The Pro Side:

There are many pros that come to mind when thinking about how technology enhances learning. Including some points that Ashlee made in her post, for example:

  • Adaptations: technology can provide many adaptations for students that will enhance their learning and participation in class such as using a speech to text converter for students to record their new learnings if the student expressing difficulty with writing.
    • Check out this Teacher’s story through this article that explores how iPads would enhance student’s learning in this class that have Dyslexia and Dysgraphia.
  • Collaboration: provides the ability to connect with experts from around the world. For example, live chatting.
  • Resources: are at students fingertips where they can access information from a multitude of places and spaces, not only from the Encyclopedia in the library (not that learning from those is bad).
  • Multimedia: provides platforms such as audio, video, simulations, blogs where the learner is able to make a personal connection.

Overall, Ashlee’s debate really made me think about how technology has influenced the world in the past few decades and that we, when able and where it enhances learning, should be incorporating the use of technology into our teaching to instill a skillset in our students that they can translate into other areas of their lives. Additionally, after watching the video of the CNA Speaking Exchange it really spoke to the power technology can have in developing personal connections that enhance learning, such as through learning English via video chat. It was also a very heartwarming video, which I would recommend giving a watch if possible.

The Con Side:

There are certain cons that also come to mind when thinking about how technology does not enhance learning. Including some points that Raeann explored in her debate such as:

  • Cheating/Plagiarism:  Using technology provides students with the opportunity look up their answers where they take someone else’s work and is claiming it as their own.
  • Distraction: Distractions come easily when using technology which causes loss of time of instructional time. For example, students multitasking using platforms such as Facebook while in class because it is too tempting to scroll while in class.
  • Equity: Not every student has the same access to technology and therefore has different experiences in terms of how technologically literate they are. For example, one student may use a laptop, iPad, etc. at home frequently while another student may not and might struggle to keep up with their classmates.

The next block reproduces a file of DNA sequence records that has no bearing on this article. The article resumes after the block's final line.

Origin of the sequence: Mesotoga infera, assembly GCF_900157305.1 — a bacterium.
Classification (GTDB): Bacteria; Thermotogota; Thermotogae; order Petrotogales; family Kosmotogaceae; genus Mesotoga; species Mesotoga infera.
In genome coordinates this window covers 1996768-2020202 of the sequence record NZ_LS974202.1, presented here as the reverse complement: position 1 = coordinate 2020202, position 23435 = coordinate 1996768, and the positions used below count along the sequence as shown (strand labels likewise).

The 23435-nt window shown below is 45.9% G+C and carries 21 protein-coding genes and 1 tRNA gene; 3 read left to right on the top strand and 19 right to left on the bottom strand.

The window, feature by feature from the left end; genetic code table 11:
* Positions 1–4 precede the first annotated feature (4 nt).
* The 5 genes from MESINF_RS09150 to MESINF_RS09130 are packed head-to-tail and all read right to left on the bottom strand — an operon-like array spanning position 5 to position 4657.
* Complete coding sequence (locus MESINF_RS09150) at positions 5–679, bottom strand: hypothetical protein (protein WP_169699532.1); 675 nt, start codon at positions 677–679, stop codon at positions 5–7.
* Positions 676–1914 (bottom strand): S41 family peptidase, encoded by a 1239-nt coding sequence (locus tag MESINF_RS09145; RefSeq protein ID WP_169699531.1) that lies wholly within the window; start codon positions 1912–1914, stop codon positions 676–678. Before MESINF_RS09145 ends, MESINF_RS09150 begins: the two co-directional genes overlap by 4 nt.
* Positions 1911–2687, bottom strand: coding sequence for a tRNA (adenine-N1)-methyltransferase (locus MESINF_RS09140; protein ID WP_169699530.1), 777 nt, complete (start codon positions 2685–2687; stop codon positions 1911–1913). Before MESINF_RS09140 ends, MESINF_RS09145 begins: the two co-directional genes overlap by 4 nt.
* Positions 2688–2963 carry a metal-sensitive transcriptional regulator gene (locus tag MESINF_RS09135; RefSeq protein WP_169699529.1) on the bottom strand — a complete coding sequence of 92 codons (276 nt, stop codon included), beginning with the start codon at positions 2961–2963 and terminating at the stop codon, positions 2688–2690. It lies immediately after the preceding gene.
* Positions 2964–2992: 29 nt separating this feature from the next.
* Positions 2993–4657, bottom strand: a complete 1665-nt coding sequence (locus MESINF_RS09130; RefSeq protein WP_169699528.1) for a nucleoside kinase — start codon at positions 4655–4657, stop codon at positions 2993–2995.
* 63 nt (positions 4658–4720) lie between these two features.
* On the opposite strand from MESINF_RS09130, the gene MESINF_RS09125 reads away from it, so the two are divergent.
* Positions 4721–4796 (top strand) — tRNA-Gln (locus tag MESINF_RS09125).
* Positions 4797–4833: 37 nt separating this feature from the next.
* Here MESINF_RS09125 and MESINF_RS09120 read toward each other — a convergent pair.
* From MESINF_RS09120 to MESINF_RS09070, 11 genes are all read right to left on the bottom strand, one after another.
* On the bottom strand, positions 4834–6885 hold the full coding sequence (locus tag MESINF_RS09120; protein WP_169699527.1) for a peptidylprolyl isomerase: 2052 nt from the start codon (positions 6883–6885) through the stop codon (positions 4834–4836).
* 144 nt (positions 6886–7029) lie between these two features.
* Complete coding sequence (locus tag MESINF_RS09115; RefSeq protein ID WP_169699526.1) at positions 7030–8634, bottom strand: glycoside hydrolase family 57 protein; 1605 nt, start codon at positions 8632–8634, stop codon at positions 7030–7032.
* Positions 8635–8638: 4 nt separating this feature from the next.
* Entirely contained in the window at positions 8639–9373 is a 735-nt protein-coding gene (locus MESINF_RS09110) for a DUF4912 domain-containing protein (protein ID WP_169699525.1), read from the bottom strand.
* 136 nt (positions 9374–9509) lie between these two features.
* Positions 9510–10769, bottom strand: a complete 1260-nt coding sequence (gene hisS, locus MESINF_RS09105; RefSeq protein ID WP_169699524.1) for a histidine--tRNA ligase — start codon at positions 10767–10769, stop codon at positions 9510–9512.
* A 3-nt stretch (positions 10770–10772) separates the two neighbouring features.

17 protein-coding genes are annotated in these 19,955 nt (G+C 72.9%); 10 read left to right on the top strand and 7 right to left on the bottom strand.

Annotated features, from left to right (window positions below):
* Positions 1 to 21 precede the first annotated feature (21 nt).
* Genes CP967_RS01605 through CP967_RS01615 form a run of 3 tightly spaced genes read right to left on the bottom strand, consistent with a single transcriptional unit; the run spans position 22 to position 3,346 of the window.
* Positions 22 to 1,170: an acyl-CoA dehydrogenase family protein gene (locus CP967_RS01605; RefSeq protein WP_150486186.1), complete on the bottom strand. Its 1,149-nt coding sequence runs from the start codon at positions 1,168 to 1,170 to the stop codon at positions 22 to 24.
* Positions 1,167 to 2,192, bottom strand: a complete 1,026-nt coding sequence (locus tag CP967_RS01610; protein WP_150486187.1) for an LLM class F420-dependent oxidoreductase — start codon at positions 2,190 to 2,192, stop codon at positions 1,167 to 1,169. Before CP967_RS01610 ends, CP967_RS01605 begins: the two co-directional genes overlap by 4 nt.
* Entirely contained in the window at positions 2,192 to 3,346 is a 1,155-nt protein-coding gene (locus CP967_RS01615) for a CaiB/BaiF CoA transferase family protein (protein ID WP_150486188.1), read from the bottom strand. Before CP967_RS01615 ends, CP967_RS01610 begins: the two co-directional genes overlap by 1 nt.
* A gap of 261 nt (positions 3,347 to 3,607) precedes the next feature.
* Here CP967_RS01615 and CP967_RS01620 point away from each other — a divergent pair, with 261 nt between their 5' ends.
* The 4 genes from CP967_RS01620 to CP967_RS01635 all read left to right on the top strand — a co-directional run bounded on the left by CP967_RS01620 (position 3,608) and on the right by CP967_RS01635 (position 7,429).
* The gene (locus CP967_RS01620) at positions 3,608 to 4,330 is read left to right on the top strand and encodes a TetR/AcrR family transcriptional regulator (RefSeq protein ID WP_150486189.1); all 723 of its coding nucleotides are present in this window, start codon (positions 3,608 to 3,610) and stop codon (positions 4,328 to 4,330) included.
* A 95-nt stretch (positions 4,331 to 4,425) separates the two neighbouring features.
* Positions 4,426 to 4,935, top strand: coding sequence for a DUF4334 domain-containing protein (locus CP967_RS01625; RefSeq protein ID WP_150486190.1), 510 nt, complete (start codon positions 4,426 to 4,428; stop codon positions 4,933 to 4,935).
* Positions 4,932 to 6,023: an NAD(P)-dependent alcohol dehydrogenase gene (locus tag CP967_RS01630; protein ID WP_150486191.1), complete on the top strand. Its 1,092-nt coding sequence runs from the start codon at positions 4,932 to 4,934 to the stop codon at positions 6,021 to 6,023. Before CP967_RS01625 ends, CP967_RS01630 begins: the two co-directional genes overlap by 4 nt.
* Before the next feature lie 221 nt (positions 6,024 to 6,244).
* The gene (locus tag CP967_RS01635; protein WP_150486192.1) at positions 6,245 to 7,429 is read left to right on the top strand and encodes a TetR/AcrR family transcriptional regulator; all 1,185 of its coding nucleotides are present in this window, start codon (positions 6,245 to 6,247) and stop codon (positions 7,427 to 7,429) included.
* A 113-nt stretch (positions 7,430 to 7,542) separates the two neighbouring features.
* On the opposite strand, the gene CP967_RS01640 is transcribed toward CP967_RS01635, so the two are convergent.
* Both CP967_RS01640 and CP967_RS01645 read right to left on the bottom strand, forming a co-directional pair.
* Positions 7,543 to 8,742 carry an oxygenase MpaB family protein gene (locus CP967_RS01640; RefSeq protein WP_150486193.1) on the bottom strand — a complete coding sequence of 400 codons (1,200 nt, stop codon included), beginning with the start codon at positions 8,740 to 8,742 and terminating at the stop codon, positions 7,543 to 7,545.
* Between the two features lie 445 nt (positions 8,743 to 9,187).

All in all, Raenn offered a very unique perspective as to how technology does not enhance learning. Her argument is further supported by the article, Negative Effects of Using Technology in Today’s Classroom which emphasizes how technology hinders learning through lost learning time, misuse, and distraction.

In conclusion, I believe that under the right circumstances that technology can enhance learning when it is being used equitably. For myself, this means providing all students with opportunities to enrich their learning through technology, as well as addressing when technology is being misused and is becoming a hindrance to a student or their peers around them.

Technology’s Influence on Society

This past weeks class has really left me wondering about how technology has influenced society in the past few decades. While there are so many positives, such as connecting with people from around the world instantaneously, there are many things we must begin to think critically about. Our norms in society have changed so much; for example, wishing people happy birthday over facebook, or a post of sorts, rather than phoning, meeting in person, or sending a birthday card. Of course, there are many other ways technology has changed the way we live our lives for better and worse.

Photo Credit: tecmark UK Flickr via Compfight cc